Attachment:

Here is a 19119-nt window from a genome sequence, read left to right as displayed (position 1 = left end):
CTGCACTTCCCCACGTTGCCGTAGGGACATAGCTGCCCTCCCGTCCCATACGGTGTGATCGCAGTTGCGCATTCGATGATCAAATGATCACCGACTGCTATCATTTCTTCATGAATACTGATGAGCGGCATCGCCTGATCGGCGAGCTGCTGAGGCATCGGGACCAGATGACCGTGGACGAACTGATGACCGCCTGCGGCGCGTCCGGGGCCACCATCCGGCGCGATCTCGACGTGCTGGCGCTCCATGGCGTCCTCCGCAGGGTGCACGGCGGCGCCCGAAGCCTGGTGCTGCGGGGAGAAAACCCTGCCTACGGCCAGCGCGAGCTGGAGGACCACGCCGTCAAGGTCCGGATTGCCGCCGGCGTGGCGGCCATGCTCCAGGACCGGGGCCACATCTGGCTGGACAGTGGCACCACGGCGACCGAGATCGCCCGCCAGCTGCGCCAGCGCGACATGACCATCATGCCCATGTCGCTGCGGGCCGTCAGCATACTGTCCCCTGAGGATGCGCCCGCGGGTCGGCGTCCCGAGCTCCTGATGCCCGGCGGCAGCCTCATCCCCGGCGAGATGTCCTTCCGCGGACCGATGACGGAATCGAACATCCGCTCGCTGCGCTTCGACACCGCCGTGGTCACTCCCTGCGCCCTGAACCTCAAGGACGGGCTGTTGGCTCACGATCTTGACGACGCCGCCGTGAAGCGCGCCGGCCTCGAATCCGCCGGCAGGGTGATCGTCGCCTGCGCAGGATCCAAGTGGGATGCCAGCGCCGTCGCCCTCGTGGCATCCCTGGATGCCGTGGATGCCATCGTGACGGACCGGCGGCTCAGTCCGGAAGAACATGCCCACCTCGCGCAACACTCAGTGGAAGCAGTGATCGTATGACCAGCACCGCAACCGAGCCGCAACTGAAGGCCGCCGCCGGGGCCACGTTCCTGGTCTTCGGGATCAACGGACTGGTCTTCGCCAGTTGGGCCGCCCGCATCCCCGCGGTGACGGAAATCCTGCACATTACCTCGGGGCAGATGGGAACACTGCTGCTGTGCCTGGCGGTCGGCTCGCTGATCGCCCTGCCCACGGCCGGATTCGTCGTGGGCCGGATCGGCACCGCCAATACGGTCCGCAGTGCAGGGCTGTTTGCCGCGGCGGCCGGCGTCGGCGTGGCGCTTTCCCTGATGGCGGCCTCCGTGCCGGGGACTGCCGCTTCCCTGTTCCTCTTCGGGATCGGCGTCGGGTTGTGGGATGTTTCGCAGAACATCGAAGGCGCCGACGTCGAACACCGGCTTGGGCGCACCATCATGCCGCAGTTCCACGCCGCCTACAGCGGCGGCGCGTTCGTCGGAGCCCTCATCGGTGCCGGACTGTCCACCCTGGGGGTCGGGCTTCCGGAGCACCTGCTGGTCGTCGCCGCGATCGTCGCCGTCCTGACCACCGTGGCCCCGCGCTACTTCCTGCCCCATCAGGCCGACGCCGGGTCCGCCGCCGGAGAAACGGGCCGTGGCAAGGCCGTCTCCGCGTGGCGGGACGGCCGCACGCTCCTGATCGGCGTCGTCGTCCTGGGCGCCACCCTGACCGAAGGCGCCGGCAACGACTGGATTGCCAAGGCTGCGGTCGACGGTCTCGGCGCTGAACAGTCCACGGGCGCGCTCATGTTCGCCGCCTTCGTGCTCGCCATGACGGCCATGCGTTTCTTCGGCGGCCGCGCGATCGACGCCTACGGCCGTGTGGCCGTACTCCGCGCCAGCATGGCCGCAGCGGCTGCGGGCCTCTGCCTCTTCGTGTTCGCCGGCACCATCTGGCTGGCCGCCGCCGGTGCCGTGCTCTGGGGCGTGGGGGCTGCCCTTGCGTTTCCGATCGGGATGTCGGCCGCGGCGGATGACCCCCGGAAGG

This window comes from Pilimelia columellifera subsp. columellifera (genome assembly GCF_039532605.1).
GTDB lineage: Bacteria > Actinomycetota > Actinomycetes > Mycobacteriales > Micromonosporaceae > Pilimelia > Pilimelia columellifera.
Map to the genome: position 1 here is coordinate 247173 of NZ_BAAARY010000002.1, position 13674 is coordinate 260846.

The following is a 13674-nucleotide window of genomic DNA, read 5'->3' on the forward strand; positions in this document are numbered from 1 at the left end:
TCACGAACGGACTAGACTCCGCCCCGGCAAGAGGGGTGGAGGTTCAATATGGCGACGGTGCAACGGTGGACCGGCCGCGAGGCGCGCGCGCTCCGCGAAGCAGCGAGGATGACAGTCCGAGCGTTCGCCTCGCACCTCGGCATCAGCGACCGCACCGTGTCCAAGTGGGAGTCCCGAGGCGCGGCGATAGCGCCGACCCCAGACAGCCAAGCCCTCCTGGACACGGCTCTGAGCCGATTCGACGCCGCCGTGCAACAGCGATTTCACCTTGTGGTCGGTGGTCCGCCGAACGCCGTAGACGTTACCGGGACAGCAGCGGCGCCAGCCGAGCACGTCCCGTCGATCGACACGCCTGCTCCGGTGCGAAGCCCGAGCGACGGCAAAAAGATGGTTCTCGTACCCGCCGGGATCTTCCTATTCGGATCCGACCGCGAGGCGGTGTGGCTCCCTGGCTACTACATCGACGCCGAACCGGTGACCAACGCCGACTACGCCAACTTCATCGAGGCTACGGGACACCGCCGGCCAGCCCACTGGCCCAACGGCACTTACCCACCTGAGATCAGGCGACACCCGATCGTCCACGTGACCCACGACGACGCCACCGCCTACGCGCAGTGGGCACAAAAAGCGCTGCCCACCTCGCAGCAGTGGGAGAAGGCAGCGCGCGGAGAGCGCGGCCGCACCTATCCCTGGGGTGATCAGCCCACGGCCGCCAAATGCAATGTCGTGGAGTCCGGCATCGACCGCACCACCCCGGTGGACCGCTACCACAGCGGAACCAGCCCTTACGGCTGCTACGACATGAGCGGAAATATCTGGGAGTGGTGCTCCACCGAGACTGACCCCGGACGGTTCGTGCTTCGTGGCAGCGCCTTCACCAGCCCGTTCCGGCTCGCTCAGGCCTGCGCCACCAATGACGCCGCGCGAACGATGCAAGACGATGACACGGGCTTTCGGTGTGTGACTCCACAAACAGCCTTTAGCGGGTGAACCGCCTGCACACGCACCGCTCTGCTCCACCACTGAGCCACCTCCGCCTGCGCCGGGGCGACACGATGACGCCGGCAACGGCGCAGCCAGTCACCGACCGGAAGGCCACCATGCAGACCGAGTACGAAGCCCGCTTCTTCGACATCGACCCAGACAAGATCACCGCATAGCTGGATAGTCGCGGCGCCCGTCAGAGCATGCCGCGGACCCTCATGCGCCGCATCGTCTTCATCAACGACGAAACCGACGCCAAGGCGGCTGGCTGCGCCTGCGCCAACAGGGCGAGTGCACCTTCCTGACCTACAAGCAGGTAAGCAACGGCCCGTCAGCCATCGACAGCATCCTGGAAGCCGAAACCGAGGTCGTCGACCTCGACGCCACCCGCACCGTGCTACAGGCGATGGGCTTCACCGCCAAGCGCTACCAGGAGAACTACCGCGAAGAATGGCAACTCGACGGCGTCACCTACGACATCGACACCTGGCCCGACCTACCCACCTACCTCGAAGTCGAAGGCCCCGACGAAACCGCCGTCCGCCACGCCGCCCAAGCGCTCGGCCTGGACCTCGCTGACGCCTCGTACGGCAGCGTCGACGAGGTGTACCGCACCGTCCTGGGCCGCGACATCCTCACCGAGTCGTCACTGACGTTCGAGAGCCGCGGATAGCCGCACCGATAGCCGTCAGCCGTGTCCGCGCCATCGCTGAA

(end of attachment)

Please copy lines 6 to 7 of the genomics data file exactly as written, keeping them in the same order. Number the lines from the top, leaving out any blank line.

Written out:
The following is a 13674-nucleotide window of genomic DNA, read 5'->3' on the forward strand; positions in this document are numbered from 1 at the left end:
TCACGAACGGACTAGACTCCGCCCCGGCAAGAGGGGTGGAGGTTCAATATGGCGACGGTGCAACGGTGGACCGGCCGCGAGGCGCGCGCGCTCCGCGAAGCAGCGAGGATGACAGTCCGAGCGTTCGCCTCGCACCTCGGCATCAGCGACCGCACCGTGTCCAAGTGGGAGTCCCGAGGCGCGGCGATAGCGCCGACCCCAGACAGCCAAGCCCTCCTGGACACGGCTCTGAGCCGATTCGACGCCGCCGTGCAACAGCGATTTCACCTTGTGGTCGGTGGTCCGCCGAACGCCGTAGACGTTACCGGGACAGCAGCGGCGCCAGCCGAGCACGTCCCGTCGATCGACACGCCTGCTCCGGTGCGAAGCCCGAGCGACGGCAAAAAGATGGTTCTCGTACCCGCCGGGATCTTCCTATTCGGATCCGACCGCGAGGCGGTGTGGCTCCCTGGCTACTACATCGACGCCGAACCGGTGACCAACGCCGACTACGCCAACTTCATCGAGGCTACGGGACACCGCCGGCCAGCCCACTGGCCCAACGGCACTTACCCACCTGAGATCAGGCGACACCCGATCGTCCACGTGACCCACGACGACGCCACCGCCTACGCGCAGTGGGCACAAAAAGCGCTGCCCACCTCGCAGCAGTGGGAGAAGGCAGCGCGCGGAGAGCGCGGCCGCACCTATCCCTGGGGTGATCAGCCCACGGCCGCCAAATGCAATGTCGTGGAGTCCGGCATCGACCGCACCACCCCGGTGGACCGCTACCACAGCGGAACCAGCCCTTACGGCTGCTACGACATGAGCGGAAATATCTGGGAGTGGTGCTCCACCGAGACTGACCCCGGACGGTTCGTGCTTCGTGGCAGCGCCTTCACCAGCCCGTTCCGGCTCGCTCAGGCCTGCGCCACCAATGACGCCGCGCGAACGATGCAAGACGATGACACGGGCTTTCGGTGTGTGACTCCACAAACAGCCTTTAGCGGGTGAACCGCCTGCACACGCACCGCTCTGCTCCACCACTGAGCCACCTCCGCCTGCGCCGGGGCGACACGATGACGCCGGCAACGGCGCAGCCAGTCACCGACCGGAAGGCCACCATGCAGACCGAGTACGAAGCCCGCTTCTTCGACATCGACCCAGACAAGATCACCGCATAGCTGGATAGTCGCGGCGCCCGTCAGAGCATGCCGCGGACCCTCATGCGCCGCATCGTCTTCATCAACGACGAAACCGACGCCAAGGCGGCTGGCTGCGCCTGCGCCAACAGGGCGAGTGCACCTTCCTGACCTACAAGCAGGTAAGCAACGGCCCGTCAGCCATCGACAGCATCCTGGAAGCCGAAACCGAGGTCGTCGACCTCGACGCCACCCGCACCGTGCTACAGGCGATGGGCTTCACCGCCAAGCGCTACCAGGAGAACTACCGCGAAGAATGGCAACTCGACGGCGTCACCTACGACATCGACACCTGGCCCGACCTACCCACCTACCTCGAAGTCGAAGGCCCCGACGAAACCGCCGTCCGCCACGCCGCCCAAGCGCTCGGCCTGGACCTCGCTGACGCCTCGTACGGCAGCGTCGACGAGGTGTACCGCACCGTCCTGGGCCGCGACATCCTCACCGAGTCGTCACTGACGTTCGAGAGCCGCGGATAGCCGCACCGATAGCCGTCAGCCGTGTCCGCGCCATCGCTGAA